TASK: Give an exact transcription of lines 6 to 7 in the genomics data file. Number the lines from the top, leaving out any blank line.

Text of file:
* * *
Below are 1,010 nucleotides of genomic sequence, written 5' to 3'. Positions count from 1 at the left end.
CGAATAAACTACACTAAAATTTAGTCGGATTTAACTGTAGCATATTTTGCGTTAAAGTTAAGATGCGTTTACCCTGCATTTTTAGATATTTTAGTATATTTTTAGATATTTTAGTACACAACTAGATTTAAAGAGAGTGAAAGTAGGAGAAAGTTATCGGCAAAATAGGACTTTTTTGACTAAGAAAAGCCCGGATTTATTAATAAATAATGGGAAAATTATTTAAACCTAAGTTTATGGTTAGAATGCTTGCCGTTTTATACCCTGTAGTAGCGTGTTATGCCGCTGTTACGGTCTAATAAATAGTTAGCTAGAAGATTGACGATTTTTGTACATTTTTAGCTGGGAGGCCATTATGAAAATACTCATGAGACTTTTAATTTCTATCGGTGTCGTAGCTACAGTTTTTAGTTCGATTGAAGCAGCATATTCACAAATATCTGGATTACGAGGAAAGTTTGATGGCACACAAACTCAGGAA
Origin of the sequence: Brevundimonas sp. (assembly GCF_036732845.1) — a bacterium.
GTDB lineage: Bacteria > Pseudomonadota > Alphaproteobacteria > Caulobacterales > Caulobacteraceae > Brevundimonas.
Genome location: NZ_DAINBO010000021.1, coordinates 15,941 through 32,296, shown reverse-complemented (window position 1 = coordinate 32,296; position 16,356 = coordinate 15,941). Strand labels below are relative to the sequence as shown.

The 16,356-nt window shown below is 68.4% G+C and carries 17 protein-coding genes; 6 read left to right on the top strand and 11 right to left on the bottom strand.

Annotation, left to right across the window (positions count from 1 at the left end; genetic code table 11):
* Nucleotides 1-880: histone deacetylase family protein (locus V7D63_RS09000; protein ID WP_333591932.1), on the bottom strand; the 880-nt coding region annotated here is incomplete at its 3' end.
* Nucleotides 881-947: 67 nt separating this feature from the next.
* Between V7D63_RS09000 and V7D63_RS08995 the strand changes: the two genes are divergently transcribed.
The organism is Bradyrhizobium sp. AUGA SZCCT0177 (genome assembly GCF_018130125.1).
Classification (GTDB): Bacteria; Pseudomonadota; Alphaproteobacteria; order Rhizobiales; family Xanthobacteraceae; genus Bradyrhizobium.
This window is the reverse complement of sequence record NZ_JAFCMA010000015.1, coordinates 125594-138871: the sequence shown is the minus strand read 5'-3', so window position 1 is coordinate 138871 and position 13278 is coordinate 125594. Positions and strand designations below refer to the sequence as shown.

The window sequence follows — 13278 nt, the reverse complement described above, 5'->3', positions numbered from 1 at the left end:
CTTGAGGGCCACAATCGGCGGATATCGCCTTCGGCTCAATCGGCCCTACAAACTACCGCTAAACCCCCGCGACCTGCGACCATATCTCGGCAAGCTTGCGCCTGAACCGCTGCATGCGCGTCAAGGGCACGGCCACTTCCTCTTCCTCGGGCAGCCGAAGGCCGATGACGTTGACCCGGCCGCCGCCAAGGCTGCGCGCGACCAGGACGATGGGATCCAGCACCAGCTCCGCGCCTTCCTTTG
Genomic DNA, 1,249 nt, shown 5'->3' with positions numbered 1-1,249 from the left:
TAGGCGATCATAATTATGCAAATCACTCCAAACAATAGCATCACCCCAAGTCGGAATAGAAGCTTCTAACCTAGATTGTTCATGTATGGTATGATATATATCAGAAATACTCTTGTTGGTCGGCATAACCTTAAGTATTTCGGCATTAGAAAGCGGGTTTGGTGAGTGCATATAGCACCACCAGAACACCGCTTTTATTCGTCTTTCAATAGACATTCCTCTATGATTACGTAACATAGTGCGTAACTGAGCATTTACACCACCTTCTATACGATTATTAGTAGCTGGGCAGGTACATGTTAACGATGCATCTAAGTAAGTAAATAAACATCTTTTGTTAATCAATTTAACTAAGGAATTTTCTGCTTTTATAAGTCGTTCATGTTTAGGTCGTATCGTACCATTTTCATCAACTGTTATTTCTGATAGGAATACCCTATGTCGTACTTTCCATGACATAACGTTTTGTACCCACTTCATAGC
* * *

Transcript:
The 16,356-nt window shown below is 68.4% G+C and carries 17 protein-coding genes; 6 read left to right on the top strand and 11 right to left on the bottom strand.

Annotation, left to right across the window (positions count from 1 at the left end; genetic code table 11):